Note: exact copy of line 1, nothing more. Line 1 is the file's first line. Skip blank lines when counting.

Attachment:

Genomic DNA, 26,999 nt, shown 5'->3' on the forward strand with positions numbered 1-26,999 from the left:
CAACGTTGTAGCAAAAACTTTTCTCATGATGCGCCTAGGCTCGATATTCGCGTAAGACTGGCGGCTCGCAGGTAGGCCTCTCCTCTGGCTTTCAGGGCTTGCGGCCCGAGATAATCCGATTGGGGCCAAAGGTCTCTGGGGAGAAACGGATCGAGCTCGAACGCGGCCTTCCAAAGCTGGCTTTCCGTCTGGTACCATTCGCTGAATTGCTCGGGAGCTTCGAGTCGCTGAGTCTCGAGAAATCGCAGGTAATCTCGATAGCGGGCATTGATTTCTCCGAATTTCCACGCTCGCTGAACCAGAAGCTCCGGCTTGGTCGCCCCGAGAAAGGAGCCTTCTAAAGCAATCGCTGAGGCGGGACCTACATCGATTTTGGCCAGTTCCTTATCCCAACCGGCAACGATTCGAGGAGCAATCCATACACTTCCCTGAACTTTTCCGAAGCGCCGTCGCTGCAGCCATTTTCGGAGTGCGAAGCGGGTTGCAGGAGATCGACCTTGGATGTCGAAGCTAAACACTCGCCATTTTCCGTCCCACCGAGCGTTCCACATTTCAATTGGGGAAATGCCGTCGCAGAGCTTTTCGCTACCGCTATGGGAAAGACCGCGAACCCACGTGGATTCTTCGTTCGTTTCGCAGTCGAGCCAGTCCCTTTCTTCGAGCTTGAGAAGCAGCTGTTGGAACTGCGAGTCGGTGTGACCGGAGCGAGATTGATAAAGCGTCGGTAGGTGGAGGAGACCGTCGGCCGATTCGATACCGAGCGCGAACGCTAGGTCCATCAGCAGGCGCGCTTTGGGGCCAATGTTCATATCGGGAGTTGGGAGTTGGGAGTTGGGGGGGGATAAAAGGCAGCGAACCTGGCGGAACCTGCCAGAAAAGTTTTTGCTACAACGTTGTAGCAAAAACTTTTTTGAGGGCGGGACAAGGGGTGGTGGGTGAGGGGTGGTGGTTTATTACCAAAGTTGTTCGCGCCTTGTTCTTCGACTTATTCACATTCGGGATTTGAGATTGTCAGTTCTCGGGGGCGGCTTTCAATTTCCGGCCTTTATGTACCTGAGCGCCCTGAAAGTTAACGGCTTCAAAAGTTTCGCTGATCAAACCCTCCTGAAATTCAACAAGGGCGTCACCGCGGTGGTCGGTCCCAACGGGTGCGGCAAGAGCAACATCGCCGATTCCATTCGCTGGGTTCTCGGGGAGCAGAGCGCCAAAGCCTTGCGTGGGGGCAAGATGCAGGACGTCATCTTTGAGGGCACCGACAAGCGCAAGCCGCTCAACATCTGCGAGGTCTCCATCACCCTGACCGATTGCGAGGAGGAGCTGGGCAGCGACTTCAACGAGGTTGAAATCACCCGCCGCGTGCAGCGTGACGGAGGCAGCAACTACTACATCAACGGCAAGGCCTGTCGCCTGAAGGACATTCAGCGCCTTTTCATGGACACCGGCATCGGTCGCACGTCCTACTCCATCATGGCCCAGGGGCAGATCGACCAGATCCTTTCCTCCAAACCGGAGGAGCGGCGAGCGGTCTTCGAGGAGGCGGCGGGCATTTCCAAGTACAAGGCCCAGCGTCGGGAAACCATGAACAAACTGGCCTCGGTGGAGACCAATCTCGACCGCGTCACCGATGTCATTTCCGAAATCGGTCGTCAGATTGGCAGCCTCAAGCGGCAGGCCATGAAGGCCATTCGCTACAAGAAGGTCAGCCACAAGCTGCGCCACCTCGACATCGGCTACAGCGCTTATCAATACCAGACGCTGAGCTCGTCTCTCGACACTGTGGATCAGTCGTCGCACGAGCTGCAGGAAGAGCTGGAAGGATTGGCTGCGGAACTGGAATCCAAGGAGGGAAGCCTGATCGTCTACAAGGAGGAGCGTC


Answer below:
Genomic DNA, 26,999 nt, shown 5'->3' on the forward strand with positions numbered 1-26,999 from the left: